Global Security Newswire
Daily News on Nuclear, Biological & Chemical Weapons, Terrorism and Related Issues
Brazil Seen Mastering Nuclear Fuel Cycle in 2010
Brazil is expected this year to achieve nuclear fuel cycle capabilities enabling it to mine and fully process uranium for use in power reactors, United Press International reported Tuesday (see GSN, Sept. 28, 2009).
The country was set to finish the initial phase of a facility for generating uranium hexafluoride, an intermediate step in the uranium enrichment process, said navy Capt. Andre Luis Ferreira, Brazilian nuclear propulsion program coordinator.
Completion of the fuel cycle would increase Brazil's independence from the United States and other nuclear fuel exporters, the official said.
Brazil's Aramar uranium enrichment facility is situated on a military site in the state of São Paulo. Uranium enrichment can produce fuel for civilian applications as well as material for nuclear weapons.
Brazil is the only country in Latin America known to be engaging in nuclear activities that could rapidly be tapped for military use, according to UPI. The nation once had a secret parallel nuclear program, but it has since signed the Nuclear Nonproliferation Treaty and forsworn nuclear-weapon development. It has, though, at times clashed with the International Atomic Energy Agency over monitoring of Brazilian nuclear operations (see GSN, May 10, 2006).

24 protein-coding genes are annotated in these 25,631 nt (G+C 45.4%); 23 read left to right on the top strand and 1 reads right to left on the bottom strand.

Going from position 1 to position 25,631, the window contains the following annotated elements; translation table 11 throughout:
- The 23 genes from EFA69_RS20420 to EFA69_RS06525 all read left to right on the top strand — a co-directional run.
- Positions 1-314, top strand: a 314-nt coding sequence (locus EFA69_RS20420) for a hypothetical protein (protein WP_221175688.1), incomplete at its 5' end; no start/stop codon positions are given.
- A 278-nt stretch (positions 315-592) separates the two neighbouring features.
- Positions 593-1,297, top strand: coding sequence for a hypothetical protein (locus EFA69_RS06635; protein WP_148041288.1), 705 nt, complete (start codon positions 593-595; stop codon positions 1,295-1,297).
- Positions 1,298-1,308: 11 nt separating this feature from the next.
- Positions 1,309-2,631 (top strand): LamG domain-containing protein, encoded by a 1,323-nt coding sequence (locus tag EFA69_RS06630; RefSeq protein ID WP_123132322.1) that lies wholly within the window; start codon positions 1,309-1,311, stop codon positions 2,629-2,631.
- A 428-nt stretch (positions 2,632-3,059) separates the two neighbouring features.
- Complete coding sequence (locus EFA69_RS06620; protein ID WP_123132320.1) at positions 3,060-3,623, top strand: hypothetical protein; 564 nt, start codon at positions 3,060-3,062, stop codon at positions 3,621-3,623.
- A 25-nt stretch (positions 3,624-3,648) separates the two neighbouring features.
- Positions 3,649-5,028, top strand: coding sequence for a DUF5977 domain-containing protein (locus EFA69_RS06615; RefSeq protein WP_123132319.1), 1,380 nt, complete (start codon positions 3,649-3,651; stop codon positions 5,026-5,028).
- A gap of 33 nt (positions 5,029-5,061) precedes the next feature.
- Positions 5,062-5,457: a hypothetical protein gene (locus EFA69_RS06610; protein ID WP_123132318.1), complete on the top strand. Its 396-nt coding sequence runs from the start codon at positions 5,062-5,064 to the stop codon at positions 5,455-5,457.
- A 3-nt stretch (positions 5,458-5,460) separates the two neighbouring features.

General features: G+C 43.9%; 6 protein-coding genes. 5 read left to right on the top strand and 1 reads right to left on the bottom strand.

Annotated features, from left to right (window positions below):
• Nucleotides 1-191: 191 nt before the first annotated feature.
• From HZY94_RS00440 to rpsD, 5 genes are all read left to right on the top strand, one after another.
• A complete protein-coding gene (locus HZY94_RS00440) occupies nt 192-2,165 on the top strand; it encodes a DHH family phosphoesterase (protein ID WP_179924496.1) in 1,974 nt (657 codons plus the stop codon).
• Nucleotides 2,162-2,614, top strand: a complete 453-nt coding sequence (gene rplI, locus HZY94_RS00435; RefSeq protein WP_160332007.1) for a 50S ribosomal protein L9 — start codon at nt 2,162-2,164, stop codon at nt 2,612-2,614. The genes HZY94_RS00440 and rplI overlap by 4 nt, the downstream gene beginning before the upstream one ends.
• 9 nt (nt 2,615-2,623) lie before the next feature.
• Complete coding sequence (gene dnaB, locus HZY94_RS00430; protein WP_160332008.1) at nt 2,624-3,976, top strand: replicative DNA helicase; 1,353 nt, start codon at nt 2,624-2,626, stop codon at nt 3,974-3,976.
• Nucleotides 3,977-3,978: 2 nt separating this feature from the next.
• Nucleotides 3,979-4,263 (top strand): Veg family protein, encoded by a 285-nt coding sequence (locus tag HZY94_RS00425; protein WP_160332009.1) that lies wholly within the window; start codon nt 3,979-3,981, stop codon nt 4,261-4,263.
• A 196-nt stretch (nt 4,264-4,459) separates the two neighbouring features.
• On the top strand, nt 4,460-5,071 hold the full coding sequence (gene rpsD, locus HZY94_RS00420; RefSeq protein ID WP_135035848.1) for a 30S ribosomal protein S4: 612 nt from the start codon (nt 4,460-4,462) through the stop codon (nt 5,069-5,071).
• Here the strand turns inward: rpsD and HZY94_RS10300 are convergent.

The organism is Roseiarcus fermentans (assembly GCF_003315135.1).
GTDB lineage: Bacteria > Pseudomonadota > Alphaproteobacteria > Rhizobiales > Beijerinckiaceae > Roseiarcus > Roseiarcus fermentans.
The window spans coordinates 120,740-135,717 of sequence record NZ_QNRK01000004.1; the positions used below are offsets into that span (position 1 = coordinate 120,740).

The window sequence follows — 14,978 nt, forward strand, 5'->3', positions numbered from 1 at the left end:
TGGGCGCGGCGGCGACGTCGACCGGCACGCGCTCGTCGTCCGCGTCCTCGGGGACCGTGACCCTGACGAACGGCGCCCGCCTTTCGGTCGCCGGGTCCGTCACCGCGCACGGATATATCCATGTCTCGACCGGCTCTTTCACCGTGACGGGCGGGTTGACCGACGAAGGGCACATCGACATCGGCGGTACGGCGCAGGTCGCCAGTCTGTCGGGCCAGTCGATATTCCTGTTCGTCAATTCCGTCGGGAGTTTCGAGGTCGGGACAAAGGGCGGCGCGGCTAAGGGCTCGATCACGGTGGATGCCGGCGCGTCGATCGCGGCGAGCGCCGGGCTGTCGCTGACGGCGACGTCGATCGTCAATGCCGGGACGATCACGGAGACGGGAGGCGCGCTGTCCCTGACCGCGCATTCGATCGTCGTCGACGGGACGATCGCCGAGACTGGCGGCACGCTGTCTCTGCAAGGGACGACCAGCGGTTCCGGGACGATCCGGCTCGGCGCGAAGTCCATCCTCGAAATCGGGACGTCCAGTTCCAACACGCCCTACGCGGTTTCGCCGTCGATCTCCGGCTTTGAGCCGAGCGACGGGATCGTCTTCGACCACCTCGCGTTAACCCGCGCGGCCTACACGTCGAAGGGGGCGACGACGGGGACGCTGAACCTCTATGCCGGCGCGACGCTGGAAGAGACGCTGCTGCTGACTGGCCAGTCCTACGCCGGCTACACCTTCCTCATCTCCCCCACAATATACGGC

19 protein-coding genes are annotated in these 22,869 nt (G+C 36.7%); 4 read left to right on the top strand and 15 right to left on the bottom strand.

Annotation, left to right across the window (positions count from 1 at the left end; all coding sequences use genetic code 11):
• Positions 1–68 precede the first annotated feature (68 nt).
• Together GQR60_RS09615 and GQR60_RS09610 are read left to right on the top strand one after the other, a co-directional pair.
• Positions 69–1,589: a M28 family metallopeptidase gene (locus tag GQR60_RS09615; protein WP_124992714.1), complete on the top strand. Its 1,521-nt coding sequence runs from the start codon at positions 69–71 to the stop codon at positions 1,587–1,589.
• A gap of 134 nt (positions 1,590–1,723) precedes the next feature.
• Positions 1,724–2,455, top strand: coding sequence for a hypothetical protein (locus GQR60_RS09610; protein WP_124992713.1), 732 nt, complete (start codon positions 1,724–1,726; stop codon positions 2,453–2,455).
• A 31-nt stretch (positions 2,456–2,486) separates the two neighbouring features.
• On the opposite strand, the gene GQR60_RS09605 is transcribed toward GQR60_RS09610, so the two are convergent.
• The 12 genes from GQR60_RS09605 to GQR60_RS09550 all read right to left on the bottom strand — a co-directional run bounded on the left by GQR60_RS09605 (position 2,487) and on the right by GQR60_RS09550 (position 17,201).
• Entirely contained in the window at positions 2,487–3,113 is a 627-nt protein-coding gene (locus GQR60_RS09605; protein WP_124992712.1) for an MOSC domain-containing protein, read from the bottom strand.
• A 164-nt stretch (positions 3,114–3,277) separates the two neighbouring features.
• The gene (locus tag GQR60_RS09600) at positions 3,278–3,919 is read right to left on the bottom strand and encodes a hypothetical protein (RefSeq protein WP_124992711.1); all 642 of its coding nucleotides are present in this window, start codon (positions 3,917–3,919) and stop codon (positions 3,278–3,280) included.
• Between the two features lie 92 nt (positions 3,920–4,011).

Argentina also has a nuclear energy program, while Chile and Venezuela have mulled pursuing similar efforts with help from Moscow (United Press International, May 25).
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A new brochure describes the origins and the work of the Nuclear Security Project.
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George Shultz, William Perry, Henry Kissinger and Sam Nunn laid out their vision of a world without nuclear weapons and the urgent, practical steps to get there in a groundbreaking series of co-authored Wall Street Journal op-eds.
This article provides an overview of Brazil’s historical and current policies relating to nuclear, chemical, biological and missile proliferation.